9. G.S. says:

    Fred P.,

    From the 2012 paper by Beane, et. al (http://arxiv.org/pdf/1210.1847v2.pdf):

    “… the discovery of the string landscape, and the current inability of string theory to provide a useful predictive framework which would post-dict the fundamental parameters of the Standard Model, provides the simulators (future string theorists?) with a purpose: to systematically explore the landscape of vacua through numerical simulation. If it is indeed the case that the fundamental equations of nature allow on the order of 10^500 solutions, then perhaps the most profound quest that can be undertaken by a sentient being is the exploration of the landscape through universe simulation.”

    So, evidence that we are inside a simulation would be evidence in favor of string theory. However, lack of evidence that we are inside a simulation has no repercussions for string theory.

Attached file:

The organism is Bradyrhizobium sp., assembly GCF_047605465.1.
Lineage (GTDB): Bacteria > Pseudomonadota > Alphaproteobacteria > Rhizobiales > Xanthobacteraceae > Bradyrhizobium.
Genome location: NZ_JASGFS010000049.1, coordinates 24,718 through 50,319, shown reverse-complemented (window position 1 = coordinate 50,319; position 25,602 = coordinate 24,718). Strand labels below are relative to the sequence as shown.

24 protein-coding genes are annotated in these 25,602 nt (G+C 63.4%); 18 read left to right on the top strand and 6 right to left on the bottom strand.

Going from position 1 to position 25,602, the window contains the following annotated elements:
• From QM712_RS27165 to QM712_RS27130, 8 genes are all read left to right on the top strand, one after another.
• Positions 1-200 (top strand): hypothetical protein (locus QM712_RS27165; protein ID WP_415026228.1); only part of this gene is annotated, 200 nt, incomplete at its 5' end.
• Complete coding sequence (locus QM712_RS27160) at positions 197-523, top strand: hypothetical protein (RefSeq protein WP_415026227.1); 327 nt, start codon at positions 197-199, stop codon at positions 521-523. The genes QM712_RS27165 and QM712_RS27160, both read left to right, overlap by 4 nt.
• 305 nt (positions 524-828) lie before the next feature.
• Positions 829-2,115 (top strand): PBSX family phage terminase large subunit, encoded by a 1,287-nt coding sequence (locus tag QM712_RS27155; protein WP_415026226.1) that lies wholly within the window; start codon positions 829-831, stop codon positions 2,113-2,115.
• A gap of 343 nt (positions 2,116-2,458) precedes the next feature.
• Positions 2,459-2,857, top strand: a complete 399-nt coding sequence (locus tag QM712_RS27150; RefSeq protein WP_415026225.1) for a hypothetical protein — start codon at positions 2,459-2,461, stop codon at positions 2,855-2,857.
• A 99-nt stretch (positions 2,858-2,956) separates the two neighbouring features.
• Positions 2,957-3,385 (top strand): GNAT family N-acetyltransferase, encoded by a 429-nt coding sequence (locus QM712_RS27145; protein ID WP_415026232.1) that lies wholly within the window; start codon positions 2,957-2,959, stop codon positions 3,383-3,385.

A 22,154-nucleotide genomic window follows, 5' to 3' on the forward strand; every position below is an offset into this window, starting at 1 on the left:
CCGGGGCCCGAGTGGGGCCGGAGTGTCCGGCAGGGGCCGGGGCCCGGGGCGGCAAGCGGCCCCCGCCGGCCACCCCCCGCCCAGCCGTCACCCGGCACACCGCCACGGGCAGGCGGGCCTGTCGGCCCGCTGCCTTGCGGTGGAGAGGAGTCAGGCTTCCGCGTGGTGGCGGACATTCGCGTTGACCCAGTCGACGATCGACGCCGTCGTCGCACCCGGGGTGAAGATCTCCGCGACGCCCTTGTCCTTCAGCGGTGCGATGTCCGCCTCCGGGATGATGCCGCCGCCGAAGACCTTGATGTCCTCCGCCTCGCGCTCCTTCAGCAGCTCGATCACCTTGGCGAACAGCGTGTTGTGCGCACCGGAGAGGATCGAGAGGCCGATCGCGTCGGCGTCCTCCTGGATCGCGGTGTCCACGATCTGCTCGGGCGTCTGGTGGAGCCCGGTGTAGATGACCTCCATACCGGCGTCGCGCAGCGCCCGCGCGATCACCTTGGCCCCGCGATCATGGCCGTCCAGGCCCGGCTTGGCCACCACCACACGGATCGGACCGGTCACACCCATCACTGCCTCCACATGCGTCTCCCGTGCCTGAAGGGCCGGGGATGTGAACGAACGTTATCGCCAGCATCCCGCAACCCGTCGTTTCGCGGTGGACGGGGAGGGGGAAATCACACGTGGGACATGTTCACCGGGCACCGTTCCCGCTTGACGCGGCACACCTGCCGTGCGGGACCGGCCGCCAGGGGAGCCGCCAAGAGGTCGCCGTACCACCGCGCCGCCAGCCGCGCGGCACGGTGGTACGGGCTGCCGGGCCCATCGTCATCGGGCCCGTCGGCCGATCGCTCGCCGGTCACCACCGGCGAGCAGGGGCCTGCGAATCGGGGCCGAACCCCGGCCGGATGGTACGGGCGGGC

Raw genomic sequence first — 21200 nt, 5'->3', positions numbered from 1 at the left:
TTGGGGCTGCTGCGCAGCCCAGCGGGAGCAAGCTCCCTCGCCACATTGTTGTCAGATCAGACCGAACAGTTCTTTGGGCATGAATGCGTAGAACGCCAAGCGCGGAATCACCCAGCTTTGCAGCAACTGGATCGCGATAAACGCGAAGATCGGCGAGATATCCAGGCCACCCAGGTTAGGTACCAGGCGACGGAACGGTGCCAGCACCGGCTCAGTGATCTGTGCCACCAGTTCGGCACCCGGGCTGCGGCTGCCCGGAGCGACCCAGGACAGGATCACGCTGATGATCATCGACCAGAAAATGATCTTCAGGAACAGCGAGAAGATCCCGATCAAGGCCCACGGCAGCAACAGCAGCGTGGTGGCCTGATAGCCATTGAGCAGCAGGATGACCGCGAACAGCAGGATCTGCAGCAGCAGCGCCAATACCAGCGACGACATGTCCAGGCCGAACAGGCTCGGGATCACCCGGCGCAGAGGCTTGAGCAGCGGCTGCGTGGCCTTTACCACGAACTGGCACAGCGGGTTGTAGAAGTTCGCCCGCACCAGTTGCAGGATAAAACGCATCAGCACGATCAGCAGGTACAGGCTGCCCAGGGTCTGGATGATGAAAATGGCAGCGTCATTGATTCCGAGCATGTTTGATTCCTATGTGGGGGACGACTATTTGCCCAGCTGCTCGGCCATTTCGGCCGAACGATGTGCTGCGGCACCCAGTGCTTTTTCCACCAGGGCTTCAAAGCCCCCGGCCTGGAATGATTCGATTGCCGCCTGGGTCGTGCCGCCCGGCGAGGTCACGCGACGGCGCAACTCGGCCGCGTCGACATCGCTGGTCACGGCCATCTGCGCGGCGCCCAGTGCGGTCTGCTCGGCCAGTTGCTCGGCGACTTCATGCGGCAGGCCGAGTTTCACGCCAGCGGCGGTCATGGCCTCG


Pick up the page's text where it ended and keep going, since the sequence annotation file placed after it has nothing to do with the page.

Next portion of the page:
10. vmarko says:

    Now I’m getting confused — is the multiverse inside a computer simulation, or is the computer simulation part of the multiverse? Or is it somehow both at the same time? Oh string theorists, please help me understand this deep physics!


  11. Low Math, Meekly Interacting says:

    That’s what so mind-blowingly awesome about about it: you can have a simulated multiverse embedded in a real multiverse, or another simulated one! I think infinity x infinity makes anthropics a googolplex times more plausible, don’t you?

    I don’t get all the hate for the simulation hypothesis, though. What if the simulators are advanced humans? They might be interested in us because they like to simulate alternate versions of their past. Maybe they can simulate a quantum mechanical universe and solve problems associated with the embedded lattice QCD or whatever because they’ve coupled the simulation to a “real” quantum mechanical experiment or quantum computer. Anyway, there are probably ways to deal with any of the sundry criticisms and perceived implausibilities. In my mind it puts the simulation hypothesis on firmer ground, scientifically. There must be a non-zero probability the simulators will eventually plaster “Oh, all right, you got us; yes, you’re a simulated brain in a fancy jar” across the heavens before rebooting. There’s zero probability we will observe other bubble universes beyond our causal horizon. Which is where they all must be, apparently.